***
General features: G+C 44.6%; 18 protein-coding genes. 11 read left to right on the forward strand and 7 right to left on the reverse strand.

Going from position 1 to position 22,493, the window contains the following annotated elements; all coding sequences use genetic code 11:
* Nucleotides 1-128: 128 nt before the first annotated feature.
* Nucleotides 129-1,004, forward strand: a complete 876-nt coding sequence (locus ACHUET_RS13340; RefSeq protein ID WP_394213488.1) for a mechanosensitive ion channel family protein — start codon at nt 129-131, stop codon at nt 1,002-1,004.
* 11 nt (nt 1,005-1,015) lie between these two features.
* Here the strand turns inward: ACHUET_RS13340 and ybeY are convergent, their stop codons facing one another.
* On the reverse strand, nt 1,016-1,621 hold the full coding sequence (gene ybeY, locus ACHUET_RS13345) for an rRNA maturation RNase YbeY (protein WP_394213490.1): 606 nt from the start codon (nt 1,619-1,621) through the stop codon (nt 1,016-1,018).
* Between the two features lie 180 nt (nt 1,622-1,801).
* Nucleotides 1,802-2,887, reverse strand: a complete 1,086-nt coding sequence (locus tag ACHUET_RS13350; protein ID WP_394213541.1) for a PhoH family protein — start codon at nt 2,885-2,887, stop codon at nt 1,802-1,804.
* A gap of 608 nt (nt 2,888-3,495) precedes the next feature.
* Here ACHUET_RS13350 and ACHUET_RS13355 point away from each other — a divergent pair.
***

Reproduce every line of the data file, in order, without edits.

General features: G+C 44.6%; 18 protein-coding genes. 11 read left to right on the forward strand and 7 right to left on the reverse strand.

Going from position 1 to position 22,493, the window contains the following annotated elements; all coding sequences use genetic code 11:
* Nucleotides 1-128: 128 nt before the first annotated feature.
* Nucleotides 129-1,004, forward strand: a complete 876-nt coding sequence (locus ACHUET_RS13340; RefSeq protein ID WP_394213488.1) for a mechanosensitive ion channel family protein — start codon at nt 129-131, stop codon at nt 1,002-1,004.
* 11 nt (nt 1,005-1,015) lie between these two features.
* Here the strand turns inward: ACHUET_RS13340 and ybeY are convergent, their stop codons facing one another.
* On the reverse strand, nt 1,016-1,621 hold the full coding sequence (gene ybeY, locus ACHUET_RS13345) for an rRNA maturation RNase YbeY (protein WP_394213490.1): 606 nt from the start codon (nt 1,619-1,621) through the stop codon (nt 1,016-1,018).
* Between the two features lie 180 nt (nt 1,622-1,801).
* Nucleotides 1,802-2,887, reverse strand: a complete 1,086-nt coding sequence (locus tag ACHUET_RS13350; protein ID WP_394213541.1) for a PhoH family protein — start codon at nt 2,885-2,887, stop codon at nt 1,802-1,804.
* A gap of 608 nt (nt 2,888-3,495) precedes the next feature.
* Here ACHUET_RS13350 and ACHUET_RS13355 point away from each other — a divergent pair.